For this I believe.
I believe there is powerfulness in maximizing my abilities.
I am a woman who happens to be totally blind. Ever since childhood, my father taught me that if I worked hard and set positive goals for myself, I could have as fulfilling a life as anyone else. I do not like the term disability because this term tends to emphasize what a person cannot do rather than what they can do.
By profession, I am a mental health therapist, and I have held several supervisory-level positions. I have to work hard to acquire solid professional positions, and I have learned that being blind means I have to bring more to the table. What I mean by this is I have to thoroughly explain my skills, my previous experience and my knowledge of resources, and be able to demonstrate that my blindness does not interfere in productive work. Employers have to become comfortable with the process and what my coming onboard would mean for their organization. I like the challenge of this endeavor as long as I am treated fairly. Professionally, it is my responsibility to maximize my abilities in the areas of concentrating hard, engaging others, and helping people sort out complicated and difficult areas.
Personally, I try to maximize my abilities in the areas of being a giver and a receiver in my close interpersonal relationships, and participating in the same activities and interests everyone else does. I love to break out, take long walks and go for hikes. Living in the Northwest, the outdoors has become a way of life for me. I am a swimmer, and I attend movies and baseball games regularly. I love travel, and I am always working on what my next travel adventure should be.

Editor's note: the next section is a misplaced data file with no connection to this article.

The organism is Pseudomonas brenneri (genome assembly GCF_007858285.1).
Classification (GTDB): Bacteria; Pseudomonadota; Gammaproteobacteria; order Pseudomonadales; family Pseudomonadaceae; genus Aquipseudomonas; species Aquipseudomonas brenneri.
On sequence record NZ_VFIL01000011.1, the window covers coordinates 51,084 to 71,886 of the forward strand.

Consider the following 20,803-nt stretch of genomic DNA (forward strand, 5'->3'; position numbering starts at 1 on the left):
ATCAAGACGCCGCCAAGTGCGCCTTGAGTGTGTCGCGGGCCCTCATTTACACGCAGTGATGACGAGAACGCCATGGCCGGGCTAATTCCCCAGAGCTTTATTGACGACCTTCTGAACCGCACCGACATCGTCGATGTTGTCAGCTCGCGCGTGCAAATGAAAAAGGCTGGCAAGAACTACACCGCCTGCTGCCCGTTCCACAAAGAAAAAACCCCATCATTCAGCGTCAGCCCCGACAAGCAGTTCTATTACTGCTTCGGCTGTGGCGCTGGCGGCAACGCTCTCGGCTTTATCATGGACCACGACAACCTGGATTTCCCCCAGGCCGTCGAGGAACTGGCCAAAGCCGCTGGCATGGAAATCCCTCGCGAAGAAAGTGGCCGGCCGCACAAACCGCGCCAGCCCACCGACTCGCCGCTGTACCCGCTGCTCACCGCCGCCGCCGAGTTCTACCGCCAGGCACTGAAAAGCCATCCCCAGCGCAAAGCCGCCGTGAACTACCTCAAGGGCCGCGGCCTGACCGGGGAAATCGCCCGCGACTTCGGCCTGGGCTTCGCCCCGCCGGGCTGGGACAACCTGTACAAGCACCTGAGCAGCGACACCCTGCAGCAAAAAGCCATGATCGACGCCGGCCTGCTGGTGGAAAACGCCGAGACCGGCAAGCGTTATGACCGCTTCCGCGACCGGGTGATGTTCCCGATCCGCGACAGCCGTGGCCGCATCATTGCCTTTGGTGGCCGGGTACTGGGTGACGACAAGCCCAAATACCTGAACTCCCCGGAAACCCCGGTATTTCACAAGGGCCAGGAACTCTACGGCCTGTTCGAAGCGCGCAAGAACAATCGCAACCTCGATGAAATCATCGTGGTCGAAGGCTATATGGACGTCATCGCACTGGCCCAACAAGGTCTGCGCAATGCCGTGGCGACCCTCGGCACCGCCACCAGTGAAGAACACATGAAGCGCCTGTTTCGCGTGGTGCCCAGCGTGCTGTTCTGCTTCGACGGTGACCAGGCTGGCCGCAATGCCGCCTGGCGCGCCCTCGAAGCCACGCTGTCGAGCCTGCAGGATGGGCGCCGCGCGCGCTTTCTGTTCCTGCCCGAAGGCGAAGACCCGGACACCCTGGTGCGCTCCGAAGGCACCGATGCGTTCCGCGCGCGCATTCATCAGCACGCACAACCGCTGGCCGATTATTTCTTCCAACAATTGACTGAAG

Blindness is a dimension of my life, but really a very minor part of the total picture. I like working to eliminate some of the negative perceptions and assumptions which society generally has related to differences. I believe that our diversity does make us stronger.
Overall, I reap so many rewards when given the chance to maximize my abilities professionally and personally as a woman who just happens to be blind.
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